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Payback of Greek Debt
Greece has something like €315 billion of public debt.
Forget about that. Instead focus on liabilities as presented in Revised Greek Default Scenario: Liabilities Shifted to German and French Taxpayers; Bluff of the Day Revisited.
The above total is a "modest" €256 billion to be paid back over time.
- Assume 0% interest
- Assume a Current Account Surplus of 3% of GDP
- Assume Greek Debt-to-GDP is 176%
- Assume Greek Debt €312 billion
- Assume Greek GDP is €178 billion
Point 5 is derived from points 3 and 4. The numbers seem to vary a bit depending on the source, but they should be close enough for this exercise.
Payback Math at 0% Interest
Let's assume that Greece can run a 3% current account surplus for as long as it takes to pay back €256 billion.
3% of €178 billion is €5.35 billion. To pay back €256 billion it would take about 48 years. That assumes 0% interest and a 3% current account surplus every year for 48 years!
Those calculations ignore rising GDP. But they also ignore a huge burden on Greek citizens for 48 years.
Let's be honest: Greece is not going to run current account surpluses of 3% per year for perpetuity.
Syriza says Greece Debt Repayment in Full is 'Unrealistic'.
My math says Syriza is correct. But that math assumes debt is as stated above.
What is Greek Debt-to-GDP?
Financial Times writer Ferdinando Giugliano asks Is Greek government debt really 177% of GDP?
Economists tend to disagree over how sustainable this burden really is: some point to the sheer size of the liabilities, saying Athens will never be able to pay them back. Others emphasise the favourable conditions which the Greek government has secured on official sector loans in two rounds of restructuring: these include heavily subsidised interest rates and a lengthening of the average maturity of the debt, which now stands at 16.5 years, double Italy’s or Germany’s.Wishful Thinking
One figure on which everyone tends to agree, however, is that Greece’s public debt is 177 per cent of gross domestic product, the highest level in the eurozone. Well, everyone but a private equity group and a number of accountants, who think the relevant figure could be as low as 68 per cent.
The calculation is part of a large bet which private equity group Japonica Partners has made on Greek debt through the years. A year and a half ago, Japonica, led by former Goldman Sachs banker Paul Kazarian, offered to buy as much as €2.9bn of Greek government debt. The group has launched a campaign to prove that Greece’s liabilities are significantly more sustainable than the headline debt-to-GDP ratio suggest.
This could be easily dismissed as a private equity group talking its books. Except that it raises some interesting issues over how governments calculate their debts. The question is at the heart of a debate among the accounting community, with some thinking that the way states calculate their liabilities is out-dated and should be revamped to resemble more private sector practices.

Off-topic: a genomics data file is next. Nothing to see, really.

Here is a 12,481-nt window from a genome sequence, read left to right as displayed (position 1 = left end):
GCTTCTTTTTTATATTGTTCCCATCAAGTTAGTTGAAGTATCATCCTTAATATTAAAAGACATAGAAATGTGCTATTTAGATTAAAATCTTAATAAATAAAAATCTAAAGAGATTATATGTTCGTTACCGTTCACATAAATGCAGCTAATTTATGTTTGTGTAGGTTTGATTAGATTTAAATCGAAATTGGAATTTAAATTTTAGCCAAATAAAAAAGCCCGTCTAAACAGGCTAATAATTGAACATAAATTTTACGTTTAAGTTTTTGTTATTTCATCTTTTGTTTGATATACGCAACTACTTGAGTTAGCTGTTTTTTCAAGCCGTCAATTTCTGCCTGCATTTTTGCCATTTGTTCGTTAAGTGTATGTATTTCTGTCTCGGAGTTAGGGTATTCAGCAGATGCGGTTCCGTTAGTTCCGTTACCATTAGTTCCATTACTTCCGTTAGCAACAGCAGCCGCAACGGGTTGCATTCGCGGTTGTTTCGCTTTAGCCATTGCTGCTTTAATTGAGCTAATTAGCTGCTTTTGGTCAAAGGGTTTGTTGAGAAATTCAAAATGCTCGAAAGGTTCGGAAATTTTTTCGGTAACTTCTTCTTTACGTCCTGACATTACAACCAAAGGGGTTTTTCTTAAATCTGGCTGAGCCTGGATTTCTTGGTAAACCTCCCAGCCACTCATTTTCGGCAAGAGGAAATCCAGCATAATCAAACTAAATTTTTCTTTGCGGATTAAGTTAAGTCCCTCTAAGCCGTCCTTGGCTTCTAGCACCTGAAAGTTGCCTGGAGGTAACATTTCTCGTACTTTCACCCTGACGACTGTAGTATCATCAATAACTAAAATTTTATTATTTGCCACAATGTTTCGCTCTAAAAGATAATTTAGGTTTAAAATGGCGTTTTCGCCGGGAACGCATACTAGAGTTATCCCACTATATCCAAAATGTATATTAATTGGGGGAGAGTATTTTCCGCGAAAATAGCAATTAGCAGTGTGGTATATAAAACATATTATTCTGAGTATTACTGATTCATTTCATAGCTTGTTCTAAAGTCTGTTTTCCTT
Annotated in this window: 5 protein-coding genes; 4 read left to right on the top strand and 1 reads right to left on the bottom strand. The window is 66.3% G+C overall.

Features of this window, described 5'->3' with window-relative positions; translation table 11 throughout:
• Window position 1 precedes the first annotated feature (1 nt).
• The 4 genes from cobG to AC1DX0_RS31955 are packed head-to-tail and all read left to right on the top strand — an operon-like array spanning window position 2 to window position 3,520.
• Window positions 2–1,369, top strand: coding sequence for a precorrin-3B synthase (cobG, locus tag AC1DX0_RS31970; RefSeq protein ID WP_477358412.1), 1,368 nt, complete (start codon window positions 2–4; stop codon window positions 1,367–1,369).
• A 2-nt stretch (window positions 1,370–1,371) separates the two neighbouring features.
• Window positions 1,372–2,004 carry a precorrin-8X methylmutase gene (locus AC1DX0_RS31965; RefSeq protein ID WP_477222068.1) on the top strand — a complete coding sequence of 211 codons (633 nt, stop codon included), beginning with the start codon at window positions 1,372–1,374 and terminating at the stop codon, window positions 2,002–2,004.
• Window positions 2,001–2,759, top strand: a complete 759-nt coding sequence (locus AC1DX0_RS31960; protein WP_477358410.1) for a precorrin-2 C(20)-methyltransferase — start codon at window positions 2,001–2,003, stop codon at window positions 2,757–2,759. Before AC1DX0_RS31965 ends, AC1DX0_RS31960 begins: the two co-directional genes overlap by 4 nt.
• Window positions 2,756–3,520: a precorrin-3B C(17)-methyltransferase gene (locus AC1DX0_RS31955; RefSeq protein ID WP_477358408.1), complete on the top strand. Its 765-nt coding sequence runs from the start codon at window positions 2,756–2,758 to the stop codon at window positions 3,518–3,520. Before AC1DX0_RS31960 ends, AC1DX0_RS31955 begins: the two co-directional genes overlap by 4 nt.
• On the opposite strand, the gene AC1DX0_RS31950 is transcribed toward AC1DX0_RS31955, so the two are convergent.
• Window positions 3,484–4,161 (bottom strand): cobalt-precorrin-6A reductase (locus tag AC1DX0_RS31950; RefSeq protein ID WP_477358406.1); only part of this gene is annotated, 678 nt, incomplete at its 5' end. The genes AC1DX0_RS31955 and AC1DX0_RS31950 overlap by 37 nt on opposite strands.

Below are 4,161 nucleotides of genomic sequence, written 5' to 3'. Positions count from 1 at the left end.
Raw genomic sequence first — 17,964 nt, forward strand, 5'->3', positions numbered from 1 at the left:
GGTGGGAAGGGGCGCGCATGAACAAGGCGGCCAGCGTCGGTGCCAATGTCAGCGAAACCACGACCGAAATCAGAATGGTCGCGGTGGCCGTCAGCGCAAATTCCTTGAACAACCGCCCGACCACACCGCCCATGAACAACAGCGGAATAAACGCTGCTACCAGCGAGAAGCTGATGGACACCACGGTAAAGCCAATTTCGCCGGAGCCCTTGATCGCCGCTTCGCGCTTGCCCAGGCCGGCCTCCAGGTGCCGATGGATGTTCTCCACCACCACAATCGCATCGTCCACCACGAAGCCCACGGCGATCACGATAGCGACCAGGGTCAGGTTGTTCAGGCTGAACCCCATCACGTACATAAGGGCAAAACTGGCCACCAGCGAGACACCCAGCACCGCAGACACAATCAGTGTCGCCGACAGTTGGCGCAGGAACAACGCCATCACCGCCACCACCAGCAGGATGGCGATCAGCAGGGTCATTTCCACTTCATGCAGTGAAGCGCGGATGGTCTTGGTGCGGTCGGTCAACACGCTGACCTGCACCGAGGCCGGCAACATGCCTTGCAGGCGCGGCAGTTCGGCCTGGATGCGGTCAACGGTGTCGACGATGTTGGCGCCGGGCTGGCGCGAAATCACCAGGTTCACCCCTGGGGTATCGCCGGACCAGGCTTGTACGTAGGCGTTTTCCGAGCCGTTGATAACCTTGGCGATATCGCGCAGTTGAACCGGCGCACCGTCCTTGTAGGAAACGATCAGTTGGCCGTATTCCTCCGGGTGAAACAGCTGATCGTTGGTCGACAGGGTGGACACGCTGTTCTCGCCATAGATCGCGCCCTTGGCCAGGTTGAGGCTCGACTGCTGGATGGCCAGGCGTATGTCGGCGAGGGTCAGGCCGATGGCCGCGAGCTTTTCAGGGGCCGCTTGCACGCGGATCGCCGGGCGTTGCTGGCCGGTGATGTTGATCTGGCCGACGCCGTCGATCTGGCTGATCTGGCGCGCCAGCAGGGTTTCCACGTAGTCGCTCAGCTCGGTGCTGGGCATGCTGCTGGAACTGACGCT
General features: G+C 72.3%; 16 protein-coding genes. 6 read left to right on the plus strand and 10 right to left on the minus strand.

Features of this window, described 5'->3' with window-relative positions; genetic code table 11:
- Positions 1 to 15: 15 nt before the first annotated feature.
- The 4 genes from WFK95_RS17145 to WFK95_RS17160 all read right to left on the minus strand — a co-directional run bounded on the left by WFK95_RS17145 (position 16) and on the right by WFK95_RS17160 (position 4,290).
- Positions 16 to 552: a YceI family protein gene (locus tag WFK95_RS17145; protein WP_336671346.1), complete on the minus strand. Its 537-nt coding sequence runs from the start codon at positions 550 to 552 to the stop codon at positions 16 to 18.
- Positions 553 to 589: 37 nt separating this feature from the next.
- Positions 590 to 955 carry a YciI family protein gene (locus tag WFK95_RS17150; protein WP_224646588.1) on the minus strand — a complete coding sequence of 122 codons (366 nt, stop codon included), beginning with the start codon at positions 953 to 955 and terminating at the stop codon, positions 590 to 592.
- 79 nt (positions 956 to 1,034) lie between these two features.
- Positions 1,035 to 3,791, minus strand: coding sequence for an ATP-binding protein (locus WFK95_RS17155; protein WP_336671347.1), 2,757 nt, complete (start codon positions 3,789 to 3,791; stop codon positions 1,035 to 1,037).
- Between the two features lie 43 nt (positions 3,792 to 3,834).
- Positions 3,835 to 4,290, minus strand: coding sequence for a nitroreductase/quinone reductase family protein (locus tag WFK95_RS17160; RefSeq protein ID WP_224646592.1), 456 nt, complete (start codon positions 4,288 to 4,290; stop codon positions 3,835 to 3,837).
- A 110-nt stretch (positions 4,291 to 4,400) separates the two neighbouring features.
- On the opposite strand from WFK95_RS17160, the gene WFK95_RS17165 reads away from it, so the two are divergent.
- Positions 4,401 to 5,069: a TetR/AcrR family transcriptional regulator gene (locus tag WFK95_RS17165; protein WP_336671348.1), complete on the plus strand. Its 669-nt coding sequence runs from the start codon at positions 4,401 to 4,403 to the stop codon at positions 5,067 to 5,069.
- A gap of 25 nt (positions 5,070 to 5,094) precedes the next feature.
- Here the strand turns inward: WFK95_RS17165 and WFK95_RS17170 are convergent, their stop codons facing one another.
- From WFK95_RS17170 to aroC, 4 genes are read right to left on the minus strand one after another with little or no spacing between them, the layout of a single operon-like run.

Eurozone governments estimate their debt according to the so-called Maastricht definition”. The debt is taken at face value, meaning that a €100 liability is worth the same whether it needs to be repaid tomorrow or in 30 years time and regardless of the interest rate. Since the time-value-of-money and interest rates are ignored, Maastricht forces governments to book even a zero coupon bond at the principal amount due at maturity.
Why is this relevant to Greece? The reason is pretty simple. Eurozone governments have repeatedly agreed to lower the interest rate charged on their loans to Greece, as well as to extend their maturity. Conversely, they have insisted that the face value of the loans stayed the same. While these changes have undoubtedly made life easier for the Greek government, they do not show up in the Maastricht definition of Athens’ debt, which only considers face value.
Japonica’s estimates are based on a different system of accounting. This is the so-called International Public Sector Accounting Standards (IPSAS), the equivalent for governments of the International Finance Reporting Standards (IFRS) used by companies across the world. There are many ways in which IPSAS differs from the book-keeping rules used by governments across the EU: but for our purposes, it is worth noting that the calculation of debt moves beyond the simple face value of the liabilities, discounting it over time using market interest rates.
I suggest it is pretty clear Greece cannot possibly pay back €256 billion even at 0% interest.
I admit I ignored potentially rising GDP. Yet, no matter how you slice it, Greece will not run current account surpluses for as long as it takes.
Moreover, government spending (debt) adds to GDP. How much is GDP supposed to rise in the absence of more government spending and more debt? For how long?
Japonica’s calculations appear to be a combination of wishful thinking and talking one's book. Japonica also presumes patience by Greek citizens the last election proves does not exist.
Mike "Mish" Shedlock